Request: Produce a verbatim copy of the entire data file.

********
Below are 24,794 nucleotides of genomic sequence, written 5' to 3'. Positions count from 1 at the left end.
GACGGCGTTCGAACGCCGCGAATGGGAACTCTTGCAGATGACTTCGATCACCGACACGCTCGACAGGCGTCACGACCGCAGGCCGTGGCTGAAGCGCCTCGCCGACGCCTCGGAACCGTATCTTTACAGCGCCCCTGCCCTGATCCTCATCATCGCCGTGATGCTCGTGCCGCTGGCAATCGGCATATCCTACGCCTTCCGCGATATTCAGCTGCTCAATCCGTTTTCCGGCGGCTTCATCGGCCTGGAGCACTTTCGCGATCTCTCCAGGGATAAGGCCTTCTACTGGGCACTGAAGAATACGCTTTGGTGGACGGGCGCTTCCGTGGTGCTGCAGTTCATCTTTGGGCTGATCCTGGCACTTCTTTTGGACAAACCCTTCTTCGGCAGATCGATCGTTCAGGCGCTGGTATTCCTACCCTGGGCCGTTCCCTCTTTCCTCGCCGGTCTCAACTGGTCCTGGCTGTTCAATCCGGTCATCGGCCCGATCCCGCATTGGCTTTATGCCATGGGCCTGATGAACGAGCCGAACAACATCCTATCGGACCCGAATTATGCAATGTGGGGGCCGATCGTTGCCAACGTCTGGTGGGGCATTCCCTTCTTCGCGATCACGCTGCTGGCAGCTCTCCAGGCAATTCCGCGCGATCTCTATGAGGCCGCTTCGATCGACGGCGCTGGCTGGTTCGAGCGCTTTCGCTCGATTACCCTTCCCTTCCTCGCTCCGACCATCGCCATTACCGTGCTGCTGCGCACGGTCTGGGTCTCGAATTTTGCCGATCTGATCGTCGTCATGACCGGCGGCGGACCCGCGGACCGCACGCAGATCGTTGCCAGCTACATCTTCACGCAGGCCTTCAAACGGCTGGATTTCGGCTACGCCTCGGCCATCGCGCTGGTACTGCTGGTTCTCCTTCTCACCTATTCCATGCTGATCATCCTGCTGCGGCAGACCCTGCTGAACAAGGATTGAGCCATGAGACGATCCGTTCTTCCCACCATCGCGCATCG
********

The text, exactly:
Below are 24,794 nucleotides of genomic sequence, written 5' to 3'. Positions count from 1 at the left end.
GACGGCGTTCGAACGCCGCGAATGGGAACTCTTGCAGATGACTTCGATCACCGACACGCTCGACAGGCGTCACGACCGCAGGCCGTGGCTGAAGCGCCTCGCCGACGCCTCGGAACCGTATCTTTACAGCGCCCCTGCCCTGATCCTCATCATCGCCGTGATGCTCGTGCCGCTGGCAATCGGCATATCCTACGCCTTCCGCGATATTCAGCTGCTCAATCCGTTTTCCGGCGGCTTCATCGGCCTGGAGCACTTTCGCGATCTCTCCAGGGATAAGGCCTTCTACTGGGCACTGAAGAATACGCTTTGGTGGACGGGCGCTTCCGTGGTGCTGCAGTTCATCTTTGGGCTGATCCTGGCACTTCTTTTGGACAAACCCTTCTTCGGCAGATCGATCGTTCAGGCGCTGGTATTCCTACCCTGGGCCGTTCCCTCTTTCCTCGCCGGTCTCAACTGGTCCTGGCTGTTCAATCCGGTCATCGGCCCGATCCCGCATTGGCTTTATGCCATGGGCCTGATGAACGAGCCGAACAACATCCTATCGGACCCGAATTATGCAATGTGGGGGCCGATCGTTGCCAACGTCTGGTGGGGCATTCCCTTCTTCGCGATCACGCTGCTGGCAGCTCTCCAGGCAATTCCGCGCGATCTCTATGAGGCCGCTTCGATCGACGGCGCTGGCTGGTTCGAGCGCTTTCGCTCGATTACCCTTCCCTTCCTCGCTCCGACCATCGCCATTACCGTGCTGCTGCGCACGGTCTGGGTCTCGAATTTTGCCGATCTGATCGTCGTCATGACCGGCGGCGGACCCGCGGACCGCACGCAGATCGTTGCCAGCTACATCTTCACGCAGGCCTTCAAACGGCTGGATTTCGGCTACGCCTCGGCCATCGCGCTGGTACTGCTGGTTCTCCTTCTCACCTATTCCATGCTGATCATCCTGCTGCGGCAGACCCTGCTGAACAAGGATTGAGCCATGAGACGATCCGTTCTTCCCACCATCGCGCATCG